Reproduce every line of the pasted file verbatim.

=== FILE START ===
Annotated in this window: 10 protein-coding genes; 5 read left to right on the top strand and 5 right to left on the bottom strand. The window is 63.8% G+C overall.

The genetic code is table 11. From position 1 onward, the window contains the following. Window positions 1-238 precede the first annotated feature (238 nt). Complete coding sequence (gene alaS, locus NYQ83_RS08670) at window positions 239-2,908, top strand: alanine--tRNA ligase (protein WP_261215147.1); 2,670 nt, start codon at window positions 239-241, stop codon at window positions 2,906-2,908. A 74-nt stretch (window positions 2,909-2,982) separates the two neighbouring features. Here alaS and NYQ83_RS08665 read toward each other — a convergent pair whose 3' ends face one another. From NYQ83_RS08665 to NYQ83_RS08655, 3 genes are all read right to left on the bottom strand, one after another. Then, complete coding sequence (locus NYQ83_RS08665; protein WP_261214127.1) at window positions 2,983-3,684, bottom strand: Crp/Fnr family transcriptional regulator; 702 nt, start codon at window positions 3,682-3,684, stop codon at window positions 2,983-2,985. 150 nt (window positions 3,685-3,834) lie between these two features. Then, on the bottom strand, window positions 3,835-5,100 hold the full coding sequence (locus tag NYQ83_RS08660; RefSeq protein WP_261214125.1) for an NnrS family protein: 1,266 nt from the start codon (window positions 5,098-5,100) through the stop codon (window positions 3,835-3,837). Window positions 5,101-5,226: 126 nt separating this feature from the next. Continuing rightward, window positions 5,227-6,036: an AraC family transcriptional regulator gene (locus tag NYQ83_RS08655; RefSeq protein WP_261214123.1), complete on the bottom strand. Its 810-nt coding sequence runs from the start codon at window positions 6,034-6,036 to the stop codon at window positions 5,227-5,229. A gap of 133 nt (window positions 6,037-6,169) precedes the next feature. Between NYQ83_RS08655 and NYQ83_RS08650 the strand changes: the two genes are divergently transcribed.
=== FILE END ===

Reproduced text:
Annotated in this window: 10 protein-coding genes; 5 read left to right on the top strand and 5 right to left on the bottom strand. The window is 63.8% G+C overall.

The genetic code is table 11. From position 1 onward, the window contains the following. Window positions 1-238 precede the first annotated feature (238 nt). Complete coding sequence (gene alaS, locus NYQ83_RS08670) at window positions 239-2,908, top strand: alanine--tRNA ligase (protein WP_261215147.1); 2,670 nt, start codon at window positions 239-241, stop codon at window positions 2,906-2,908. A 74-nt stretch (window positions 2,909-2,982) separates the two neighbouring features. Here alaS and NYQ83_RS08665 read toward each other — a convergent pair whose 3' ends face one another. From NYQ83_RS08665 to NYQ83_RS08655, 3 genes are all read right to left on the bottom strand, one after another. Then, complete coding sequence (locus NYQ83_RS08665; protein WP_261214127.1) at window positions 2,983-3,684, bottom strand: Crp/Fnr family transcriptional regulator; 702 nt, start codon at window positions 3,682-3,684, stop codon at window positions 2,983-2,985. 150 nt (window positions 3,685-3,834) lie between these two features. Then, on the bottom strand, window positions 3,835-5,100 hold the full coding sequence (locus tag NYQ83_RS08660; RefSeq protein WP_261214125.1) for an NnrS family protein: 1,266 nt from the start codon (window positions 5,098-5,100) through the stop codon (window positions 3,835-3,837). Window positions 5,101-5,226: 126 nt separating this feature from the next. Continuing rightward, window positions 5,227-6,036: an AraC family transcriptional regulator gene (locus tag NYQ83_RS08655; RefSeq protein WP_261214123.1), complete on the bottom strand. Its 810-nt coding sequence runs from the start codon at window positions 6,034-6,036 to the stop codon at window positions 5,227-5,229. A gap of 133 nt (window positions 6,037-6,169) precedes the next feature. Between NYQ83_RS08655 and NYQ83_RS08650 the strand changes: the two genes are divergently transcribed.